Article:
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I'm trying to create a scheduled task using the Unix at command. I wanted to run a python script, but quickly realized that at is configured to use run whatever file I give it with sh. In an attempt to circumvent this, I created a file that contained the command python mypythonscript.py and passed that to at instead.

I have set the permissions on the python file to executable by everyone (chmod a+x), but when the at job runs, I am told python: can't open file 'mypythonscript.py': [Errno 13] Permission denied.

If I run source myshwrapperscript.sh, the shell script invokes the python script fine. Is there some obvious reason why I'm having permissions problems with at?

Edit: I got frustrated with the python script, so I went ahead and made a sh script version of the thing I wanted to run. I am now finding that the sh script returns to me saying rm: cannot remove <filename>: Permission denied (this was a temporary file I was creating to store intermediate data). Is there anyway I can authorize these operations with my own credentials, despite not having sudo access? All of this works perfectly when I run it myself, but everything seems to go to shit when I have at do it.

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Check the permissions of all the enclosing directories. Must have r+x. –  jman Dec 23 '12 at 0:47
Well, I'm working off of a distributed file system here, so I don't have the rights to change all of the enclosing folders to r+x. Just the ones that I own. (This also means I don't have sudo access.) –  Chiubaka Dec 23 '12 at 0:53
try the full path to the script, because at (the subshell it starts) might use a different working directory. –  Jochen Ritzel Dec 23 '12 at 1:17
Full path didn't fix it. –  Chiubaka Dec 23 '12 at 1:26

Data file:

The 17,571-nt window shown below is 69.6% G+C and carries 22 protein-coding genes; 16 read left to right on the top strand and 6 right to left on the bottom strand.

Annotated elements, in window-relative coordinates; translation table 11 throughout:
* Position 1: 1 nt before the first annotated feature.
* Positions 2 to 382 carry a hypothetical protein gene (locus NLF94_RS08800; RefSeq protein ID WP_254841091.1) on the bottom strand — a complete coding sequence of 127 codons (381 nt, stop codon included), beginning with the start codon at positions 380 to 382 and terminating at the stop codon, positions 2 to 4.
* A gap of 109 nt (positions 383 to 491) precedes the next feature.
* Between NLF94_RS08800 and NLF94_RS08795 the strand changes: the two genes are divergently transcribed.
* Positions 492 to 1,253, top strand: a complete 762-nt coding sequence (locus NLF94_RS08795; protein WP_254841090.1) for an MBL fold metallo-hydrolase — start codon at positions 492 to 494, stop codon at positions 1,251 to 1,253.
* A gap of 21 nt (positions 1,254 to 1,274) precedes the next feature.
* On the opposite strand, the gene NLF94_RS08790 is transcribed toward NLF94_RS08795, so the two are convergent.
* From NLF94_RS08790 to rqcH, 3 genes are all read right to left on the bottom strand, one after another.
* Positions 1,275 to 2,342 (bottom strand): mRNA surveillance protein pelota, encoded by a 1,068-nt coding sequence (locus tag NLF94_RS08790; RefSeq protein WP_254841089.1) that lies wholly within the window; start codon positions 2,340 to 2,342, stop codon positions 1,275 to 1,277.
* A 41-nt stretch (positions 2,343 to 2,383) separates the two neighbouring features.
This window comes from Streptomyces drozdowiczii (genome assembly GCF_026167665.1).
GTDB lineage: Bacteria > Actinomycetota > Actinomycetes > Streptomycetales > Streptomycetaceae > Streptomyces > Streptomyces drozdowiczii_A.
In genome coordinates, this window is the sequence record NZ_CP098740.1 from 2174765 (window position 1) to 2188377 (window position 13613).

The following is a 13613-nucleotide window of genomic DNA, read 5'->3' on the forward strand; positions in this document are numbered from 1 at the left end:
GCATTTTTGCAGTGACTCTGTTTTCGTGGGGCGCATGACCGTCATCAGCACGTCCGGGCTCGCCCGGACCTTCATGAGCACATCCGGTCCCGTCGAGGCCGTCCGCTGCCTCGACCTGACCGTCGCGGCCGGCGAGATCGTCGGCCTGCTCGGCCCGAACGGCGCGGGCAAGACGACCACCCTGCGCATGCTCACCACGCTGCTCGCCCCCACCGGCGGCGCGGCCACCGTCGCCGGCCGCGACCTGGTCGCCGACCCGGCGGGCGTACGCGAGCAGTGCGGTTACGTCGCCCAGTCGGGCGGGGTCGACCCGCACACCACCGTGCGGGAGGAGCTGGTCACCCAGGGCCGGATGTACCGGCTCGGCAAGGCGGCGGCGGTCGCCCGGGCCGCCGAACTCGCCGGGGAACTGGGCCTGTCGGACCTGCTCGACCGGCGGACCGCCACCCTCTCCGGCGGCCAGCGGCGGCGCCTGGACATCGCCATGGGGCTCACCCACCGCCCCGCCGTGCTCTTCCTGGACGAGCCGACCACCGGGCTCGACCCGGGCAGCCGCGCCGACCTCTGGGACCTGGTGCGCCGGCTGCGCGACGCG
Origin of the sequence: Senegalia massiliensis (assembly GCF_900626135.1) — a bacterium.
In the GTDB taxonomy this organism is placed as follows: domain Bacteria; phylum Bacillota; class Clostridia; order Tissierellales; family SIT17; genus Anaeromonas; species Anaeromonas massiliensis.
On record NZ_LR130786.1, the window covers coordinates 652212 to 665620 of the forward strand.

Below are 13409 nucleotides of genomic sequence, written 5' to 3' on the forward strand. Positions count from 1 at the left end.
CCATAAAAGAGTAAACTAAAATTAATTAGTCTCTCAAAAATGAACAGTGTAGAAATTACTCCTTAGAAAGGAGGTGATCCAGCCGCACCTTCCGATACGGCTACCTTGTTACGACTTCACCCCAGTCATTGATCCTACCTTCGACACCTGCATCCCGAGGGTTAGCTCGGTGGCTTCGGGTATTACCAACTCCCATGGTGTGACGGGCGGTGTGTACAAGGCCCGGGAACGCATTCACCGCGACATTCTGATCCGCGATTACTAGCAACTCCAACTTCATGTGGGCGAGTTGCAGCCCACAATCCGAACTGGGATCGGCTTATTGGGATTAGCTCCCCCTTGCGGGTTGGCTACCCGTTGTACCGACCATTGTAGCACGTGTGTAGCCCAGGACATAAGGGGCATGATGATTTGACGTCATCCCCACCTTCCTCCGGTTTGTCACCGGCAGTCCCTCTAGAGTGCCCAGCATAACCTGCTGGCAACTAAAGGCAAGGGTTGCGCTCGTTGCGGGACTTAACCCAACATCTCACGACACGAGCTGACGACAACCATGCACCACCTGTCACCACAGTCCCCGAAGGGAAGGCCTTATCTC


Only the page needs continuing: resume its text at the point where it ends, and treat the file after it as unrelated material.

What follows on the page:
are you by any chance using Cygwin? –  inspectorG4dget Dec 23 '12 at 2:02

4 Answers 4

Could you try: echo 'python mypythonscript.py' | at ...

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I have been working on task scheduling between servers and clients recently. I just abstracted out my scheduling code and put it up on Github. It was meant to schedule several simulations across multiple machines that have all simulations in their filesystems. The idea is that since each machine had a different processor, it would compute each simulation, scp the results back into the server and request the server for the next simulation. The server responds by scheduling a task on the client to run the next unrun simulation

Hope this will help you.

NOTE: Since I only abstracted and uploaded the files about 5 minutes ago, I haven't had the chance to test the abstractions. However, if you come across any bugs, please let me know and I'll debug then as soon as I can.

Github seems to be down now. So here are the files that you'll need:

On the server:




minute=`atq | sort -t" " -k1 -nr | head -n1 | cut -d' ' -f4 | cut -d":" -f1,2`
curr=`date | cut -d' ' -f4 | cut -d':' -f1,2`

time=`python -c "import sys; hour,minute=map(int,max(sys.argv[1:]).split(':')); minute += 2; hour, minute = [(hour,minute), ((hour+1)%24,minute%60)][minute>=60]; print '%d:%02d'%(hour, minute)" "$minute" "$curr"`

cat <<EOF | at "$time"
python $projectDir/serverside.py $1



import sys
import time
import smtplib
import subprocess
import os
import itertools

IP = sys.argv[1].strip()
PROJECT_DIR = "" # relative path (relative to the home directory) to the root directory of the project, which contains all subdirs containing simulation files

USERS = { # keys are IPs of the clients, values are user names on those clients

HOMES = { # keys are the IPs of clients, values are the absolute paths to the home directories on these clients for the usernames on these clients  identified in USERS
HOME = None # absolute path to the home directory on the server

FROM_ADDR = None # the email address from which notification emails will be sent